Orient Group achieved an increase in exports in the first half (H1) of 2017, reaching EGP 203m, compared to EGP 122m during the same period last year, an increase of 66%.
Hisham Al Masri, chairperson of the board of directors, said the company owns two factories in the local market, the first to pack products of oilseeds, sesame, spices, coriander, and anise, with a total capacity of 100 tonnes per day. The other factory produces paste and date dipping, which enter the manufacturing of confectionery production. This factory has a production capacity of 11,000 tonnes per year.
Al Masri said that the company realised sales in the local market worth EGP 10m last year, with plans to increase the sales this year and boost exports from EGP 200m to EGP 285m.
He added that the company launched an expansion plan, which includes its storage houses and transportation fleet, next to buying new modern packing and packaging machines to raise the quality and shape of the product and compete in foreign and local markets through increasing the number of commercial chains with which it currently deals with at a total investment estimated at EGP 16m.
He explained that the company was close to completion of a new plant on an area of 5,800 sqm in Borg El Arab industrial zone with investments of EGP 32m, up from EGP 23m previously allocated due to the hike in costs.
The plant’s new capacity is 22,000 tonnes per year and is set to open in November.
Al Masri pointed out that the decision of Saudi Arabia and some other countries to prevent the entry of a number of Egyptian crops, including strawberries and pepper, will negatively affect the size and reputation of Egyptian exports, especially if the ban continues. He called on the Egyptian authorities to activate the food safety law and ensure compliance with all requirements starting from the farms through to the trading of commodities.
Saudi Arabia issued a ban on the importation of Egyptian strawberries in July, preceded by the ban on pepper because of pesticide residues. Pepper also faced the same problem in the United Arab Emirates (UAE) in April. Sudan also banned the entry of Egyptian agricultural and animal commodities from May.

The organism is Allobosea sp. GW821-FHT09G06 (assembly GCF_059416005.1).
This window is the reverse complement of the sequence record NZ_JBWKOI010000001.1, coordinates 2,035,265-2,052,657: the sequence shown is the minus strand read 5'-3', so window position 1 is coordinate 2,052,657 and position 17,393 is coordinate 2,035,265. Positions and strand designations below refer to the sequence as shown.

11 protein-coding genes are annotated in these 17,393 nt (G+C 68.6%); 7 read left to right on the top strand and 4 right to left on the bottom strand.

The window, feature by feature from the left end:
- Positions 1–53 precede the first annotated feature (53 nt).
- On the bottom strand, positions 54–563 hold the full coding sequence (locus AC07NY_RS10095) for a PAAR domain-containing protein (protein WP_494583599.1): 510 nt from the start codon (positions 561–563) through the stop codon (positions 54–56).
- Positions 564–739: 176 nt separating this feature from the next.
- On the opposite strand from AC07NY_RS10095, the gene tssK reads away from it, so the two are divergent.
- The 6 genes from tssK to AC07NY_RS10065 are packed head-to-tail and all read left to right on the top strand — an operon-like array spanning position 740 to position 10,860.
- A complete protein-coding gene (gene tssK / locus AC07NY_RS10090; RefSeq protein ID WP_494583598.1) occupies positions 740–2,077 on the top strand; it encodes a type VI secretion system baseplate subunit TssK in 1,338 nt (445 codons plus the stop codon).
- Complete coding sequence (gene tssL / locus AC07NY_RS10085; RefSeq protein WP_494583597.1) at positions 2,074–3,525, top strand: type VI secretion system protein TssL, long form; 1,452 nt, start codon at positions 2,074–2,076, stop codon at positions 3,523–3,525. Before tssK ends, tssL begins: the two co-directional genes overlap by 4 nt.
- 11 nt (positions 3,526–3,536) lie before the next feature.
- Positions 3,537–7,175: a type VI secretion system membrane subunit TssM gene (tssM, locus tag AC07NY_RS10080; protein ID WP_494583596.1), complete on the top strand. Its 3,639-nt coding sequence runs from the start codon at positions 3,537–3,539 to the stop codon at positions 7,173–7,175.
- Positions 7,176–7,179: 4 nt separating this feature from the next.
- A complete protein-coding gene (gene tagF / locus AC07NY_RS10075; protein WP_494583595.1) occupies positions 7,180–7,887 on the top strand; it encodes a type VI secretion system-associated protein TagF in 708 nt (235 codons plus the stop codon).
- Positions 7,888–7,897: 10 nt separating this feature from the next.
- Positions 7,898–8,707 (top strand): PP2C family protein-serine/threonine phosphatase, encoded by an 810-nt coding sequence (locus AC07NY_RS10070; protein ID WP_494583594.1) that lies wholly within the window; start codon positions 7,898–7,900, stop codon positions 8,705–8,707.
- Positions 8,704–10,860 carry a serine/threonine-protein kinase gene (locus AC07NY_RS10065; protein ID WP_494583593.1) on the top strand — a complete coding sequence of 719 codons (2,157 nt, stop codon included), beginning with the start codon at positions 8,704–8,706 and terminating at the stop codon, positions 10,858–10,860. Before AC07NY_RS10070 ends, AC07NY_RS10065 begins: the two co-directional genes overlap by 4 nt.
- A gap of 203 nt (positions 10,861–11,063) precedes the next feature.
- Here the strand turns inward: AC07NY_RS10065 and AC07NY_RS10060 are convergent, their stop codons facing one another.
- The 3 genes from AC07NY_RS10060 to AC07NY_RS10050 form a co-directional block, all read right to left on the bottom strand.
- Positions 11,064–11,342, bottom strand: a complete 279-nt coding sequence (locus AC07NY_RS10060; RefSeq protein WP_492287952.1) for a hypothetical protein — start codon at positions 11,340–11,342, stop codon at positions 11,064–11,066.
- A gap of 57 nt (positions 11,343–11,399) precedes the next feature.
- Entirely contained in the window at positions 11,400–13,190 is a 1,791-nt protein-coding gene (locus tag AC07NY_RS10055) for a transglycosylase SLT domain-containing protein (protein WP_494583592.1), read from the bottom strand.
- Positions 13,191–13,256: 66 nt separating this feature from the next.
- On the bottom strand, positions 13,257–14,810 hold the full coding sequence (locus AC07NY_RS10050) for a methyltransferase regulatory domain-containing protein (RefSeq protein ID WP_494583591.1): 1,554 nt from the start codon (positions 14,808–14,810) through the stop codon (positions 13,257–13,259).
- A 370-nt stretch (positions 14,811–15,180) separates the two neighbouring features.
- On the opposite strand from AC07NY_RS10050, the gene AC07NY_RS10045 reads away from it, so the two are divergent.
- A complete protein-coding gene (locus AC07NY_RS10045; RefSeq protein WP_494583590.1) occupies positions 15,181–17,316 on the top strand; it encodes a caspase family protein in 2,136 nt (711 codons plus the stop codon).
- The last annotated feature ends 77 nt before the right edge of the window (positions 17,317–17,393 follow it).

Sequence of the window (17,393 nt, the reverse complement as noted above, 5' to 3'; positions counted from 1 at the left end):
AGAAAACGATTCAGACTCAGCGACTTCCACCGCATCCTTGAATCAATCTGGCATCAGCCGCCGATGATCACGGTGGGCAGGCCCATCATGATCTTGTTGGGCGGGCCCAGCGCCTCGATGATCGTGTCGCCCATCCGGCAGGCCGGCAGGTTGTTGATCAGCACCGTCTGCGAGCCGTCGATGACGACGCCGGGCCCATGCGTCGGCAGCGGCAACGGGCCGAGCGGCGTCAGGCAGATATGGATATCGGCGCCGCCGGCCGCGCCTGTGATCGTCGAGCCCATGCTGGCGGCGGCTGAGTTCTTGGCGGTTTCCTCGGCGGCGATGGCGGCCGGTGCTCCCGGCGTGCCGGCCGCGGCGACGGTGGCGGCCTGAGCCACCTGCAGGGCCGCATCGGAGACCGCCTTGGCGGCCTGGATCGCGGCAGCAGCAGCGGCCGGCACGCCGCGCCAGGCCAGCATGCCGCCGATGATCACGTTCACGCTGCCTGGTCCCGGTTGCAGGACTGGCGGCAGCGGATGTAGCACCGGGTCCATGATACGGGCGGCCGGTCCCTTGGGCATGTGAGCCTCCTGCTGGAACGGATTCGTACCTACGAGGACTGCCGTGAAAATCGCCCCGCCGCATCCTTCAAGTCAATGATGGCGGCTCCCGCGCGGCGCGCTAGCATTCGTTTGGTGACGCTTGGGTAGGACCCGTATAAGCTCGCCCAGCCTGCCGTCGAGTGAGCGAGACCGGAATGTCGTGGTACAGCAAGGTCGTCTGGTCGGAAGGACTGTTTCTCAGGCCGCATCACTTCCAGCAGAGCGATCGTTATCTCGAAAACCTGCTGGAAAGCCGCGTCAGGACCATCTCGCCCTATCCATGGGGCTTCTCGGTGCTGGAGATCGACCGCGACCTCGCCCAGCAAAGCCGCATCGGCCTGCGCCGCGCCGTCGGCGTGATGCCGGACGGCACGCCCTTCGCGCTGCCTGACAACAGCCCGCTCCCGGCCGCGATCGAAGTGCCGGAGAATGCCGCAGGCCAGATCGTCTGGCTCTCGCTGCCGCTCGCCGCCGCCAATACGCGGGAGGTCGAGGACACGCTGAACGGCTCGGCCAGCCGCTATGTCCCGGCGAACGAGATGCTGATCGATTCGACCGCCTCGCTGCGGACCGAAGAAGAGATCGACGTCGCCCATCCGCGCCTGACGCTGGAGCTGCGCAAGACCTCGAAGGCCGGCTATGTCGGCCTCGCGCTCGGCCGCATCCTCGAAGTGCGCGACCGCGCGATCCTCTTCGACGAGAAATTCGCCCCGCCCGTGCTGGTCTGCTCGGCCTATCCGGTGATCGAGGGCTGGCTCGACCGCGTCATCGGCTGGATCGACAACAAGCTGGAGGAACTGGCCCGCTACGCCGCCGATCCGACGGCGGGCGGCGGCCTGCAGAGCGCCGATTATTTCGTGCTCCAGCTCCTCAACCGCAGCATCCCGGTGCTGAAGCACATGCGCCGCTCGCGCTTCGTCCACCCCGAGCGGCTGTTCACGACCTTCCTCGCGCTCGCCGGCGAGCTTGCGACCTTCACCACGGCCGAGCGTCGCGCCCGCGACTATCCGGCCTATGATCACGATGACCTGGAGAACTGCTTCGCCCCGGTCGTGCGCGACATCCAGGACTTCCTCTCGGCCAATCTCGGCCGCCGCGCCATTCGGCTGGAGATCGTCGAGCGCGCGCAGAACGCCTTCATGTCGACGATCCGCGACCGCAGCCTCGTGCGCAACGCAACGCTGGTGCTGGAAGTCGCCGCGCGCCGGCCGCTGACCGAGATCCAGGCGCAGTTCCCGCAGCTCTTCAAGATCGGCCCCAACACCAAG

Al Masri praised the new rules set by the Ministry of Agriculture for exporting companies as a good step to improve the reputation of the Egyptian product. He called on regulators to avoid intransigence and to be overseen by the state so that corrupt employees would not exploit these regulations and force companies to bat bribes to approve shipments.
The chairperson of the board of directors of Orient Group stressed the importance of selecting officials and managers of regulatory bodies to facilitate the functions of exporters and overcome the obstacles due to bureaucracy and intransigence by some leaders.
The Ministry of Agriculture has set 47 new conditions in May to implement the system of examination and follow-up of exports of vegetables and fresh fruit with an aim to solve the problems of exporting and increase Egypt’s access to international markets.
It also announced the response to the requests of foreign countries to control the export system in Egypt, review the ban on the status of Egyptian products in a number of countries, and reduce the residues of pesticides in products, in accordance with international standards of permissible proportions.
Al Masri pointed to the importance of the Russian market for the Egyptian agricultural crops due to its large size and population and being a gate for the Central Asian markets and the countries of the former Soviet Union. He called on the exporting companies to be cautious of some Russian companies that do not pay full dues to Egyptian suppliers.
Orient has two factories: the first one packs oilseed products, sesame, spices, coriander, and anise with a capacity of 100 tonnes per day. The second factory produces paste and date dipping, which enter the manufacture of confectionery production with a capacity of 11,000 tonnes per year.
He noted that the company channels 80% of its production to the local market and 20% to export to several countries including Eastern countries, especially Indonesia, Malaysia, South Africa, Eastern Europe, especially Bulgaria and Romania, besides Morocco and other Arab markets, led by Syria, Palestine, Iraq, and Yemen.
The company aims to open up new markets in Europe and America.
Orient is an Egyptian joint stock company founded in 2004 in Alexandria. The company acts as a major player in the import and export of a wide range of agricultural food products, finished goods and raw materials.
The company has expanded in more than 25 countries worldwide and established liaison offices and subsidiaries in the United States, Europe, the Middle East, North Africa, South-East Asia, and South Africa.
Orient provides world markets with carefully selected agricultural products, sorted and packaged according to international food laws and primary quality standards through the use of modern management techniques.
The company is engaged in processing products before packaging, besides continuous inspection and quality control of raw materials, components, and finished products.